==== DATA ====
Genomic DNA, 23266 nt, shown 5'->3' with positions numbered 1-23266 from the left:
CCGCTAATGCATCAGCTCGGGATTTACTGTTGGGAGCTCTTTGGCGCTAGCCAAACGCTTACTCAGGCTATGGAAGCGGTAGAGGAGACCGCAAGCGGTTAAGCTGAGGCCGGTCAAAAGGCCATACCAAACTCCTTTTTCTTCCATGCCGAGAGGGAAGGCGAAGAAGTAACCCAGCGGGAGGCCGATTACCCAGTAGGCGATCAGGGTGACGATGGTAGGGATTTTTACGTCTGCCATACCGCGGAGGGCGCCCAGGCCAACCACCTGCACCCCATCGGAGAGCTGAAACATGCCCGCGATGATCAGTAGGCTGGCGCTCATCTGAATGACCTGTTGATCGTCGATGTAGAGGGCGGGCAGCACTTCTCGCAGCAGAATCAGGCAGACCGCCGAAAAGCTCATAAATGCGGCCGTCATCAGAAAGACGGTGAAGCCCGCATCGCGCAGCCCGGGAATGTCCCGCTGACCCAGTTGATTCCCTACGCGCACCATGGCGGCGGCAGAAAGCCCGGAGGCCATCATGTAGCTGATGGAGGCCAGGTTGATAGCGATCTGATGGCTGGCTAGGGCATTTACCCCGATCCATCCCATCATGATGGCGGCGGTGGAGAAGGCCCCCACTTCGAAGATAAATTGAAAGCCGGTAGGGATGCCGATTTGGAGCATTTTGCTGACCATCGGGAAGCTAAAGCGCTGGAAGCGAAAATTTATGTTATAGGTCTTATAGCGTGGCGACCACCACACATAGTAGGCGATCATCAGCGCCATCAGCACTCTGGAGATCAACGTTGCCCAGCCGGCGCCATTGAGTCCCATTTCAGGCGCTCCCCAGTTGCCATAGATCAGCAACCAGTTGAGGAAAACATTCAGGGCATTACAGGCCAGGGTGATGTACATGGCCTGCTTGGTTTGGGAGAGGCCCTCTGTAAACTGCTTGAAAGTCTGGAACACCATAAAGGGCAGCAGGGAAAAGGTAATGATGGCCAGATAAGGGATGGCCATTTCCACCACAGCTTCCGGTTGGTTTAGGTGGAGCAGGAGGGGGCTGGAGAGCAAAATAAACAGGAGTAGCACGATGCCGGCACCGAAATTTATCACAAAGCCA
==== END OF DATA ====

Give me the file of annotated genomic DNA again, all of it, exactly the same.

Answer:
Genomic DNA, 23266 nt, shown 5'->3' with positions numbered 1-23266 from the left:
CCGCTAATGCATCAGCTCGGGATTTACTGTTGGGAGCTCTTTGGCGCTAGCCAAACGCTTACTCAGGCTATGGAAGCGGTAGAGGAGACCGCAAGCGGTTAAGCTGAGGCCGGTCAAAAGGCCATACCAAACTCCTTTTTCTTCCATGCCGAGAGGGAAGGCGAAGAAGTAACCCAGCGGGAGGCCGATTACCCAGTAGGCGATCAGGGTGACGATGGTAGGGATTTTTACGTCTGCCATACCGCGGAGGGCGCCCAGGCCAACCACCTGCACCCCATCGGAGAGCTGAAACATGCCCGCGATGATCAGTAGGCTGGCGCTCATCTGAATGACCTGTTGATCGTCGATGTAGAGGGCGGGCAGCACTTCTCGCAGCAGAATCAGGCAGACCGCCGAAAAGCTCATAAATGCGGCCGTCATCAGAAAGACGGTGAAGCCCGCATCGCGCAGCCCGGGAATGTCCCGCTGACCCAGTTGATTCCCTACGCGCACCATGGCGGCGGCAGAAAGCCCGGAGGCCATCATGTAGCTGATGGAGGCCAGGTTGATAGCGATCTGATGGCTGGCTAGGGCATTTACCCCGATCCATCCCATCATGATGGCGGCGGTGGAGAAGGCCCCCACTTCGAAGATAAATTGAAAGCCGGTAGGGATGCCGATTTGGAGCATTTTGCTGACCATCGGGAAGCTAAAGCGCTGGAAGCGAAAATTTATGTTATAGGTCTTATAGCGTGGCGACCACCACACATAGTAGGCGATCATCAGCGCCATCAGCACTCTGGAGATCAACGTTGCCCAGCCGGCGCCATTGAGTCCCATTTCAGGCGCTCCCCAGTTGCCATAGATCAGCAACCAGTTGAGGAAAACATTCAGGGCATTACAGGCCAGGGTGATGTACATGGCCTGCTTGGTTTGGGAGAGGCCCTCTGTAAACTGCTTGAAAGTCTGGAACACCATAAAGGGCAGCAGGGAAAAGGTAATGATGGCCAGATAAGGGATGGCCATTTCCACCACAGCTTCCGGTTGGTTTAGGTGGAGCAGGAGGGGGCTGGAGAGCAAAATAAACAGGAGTAGCACGATGCCGGCACCGAAATTTATCACAAAGCCA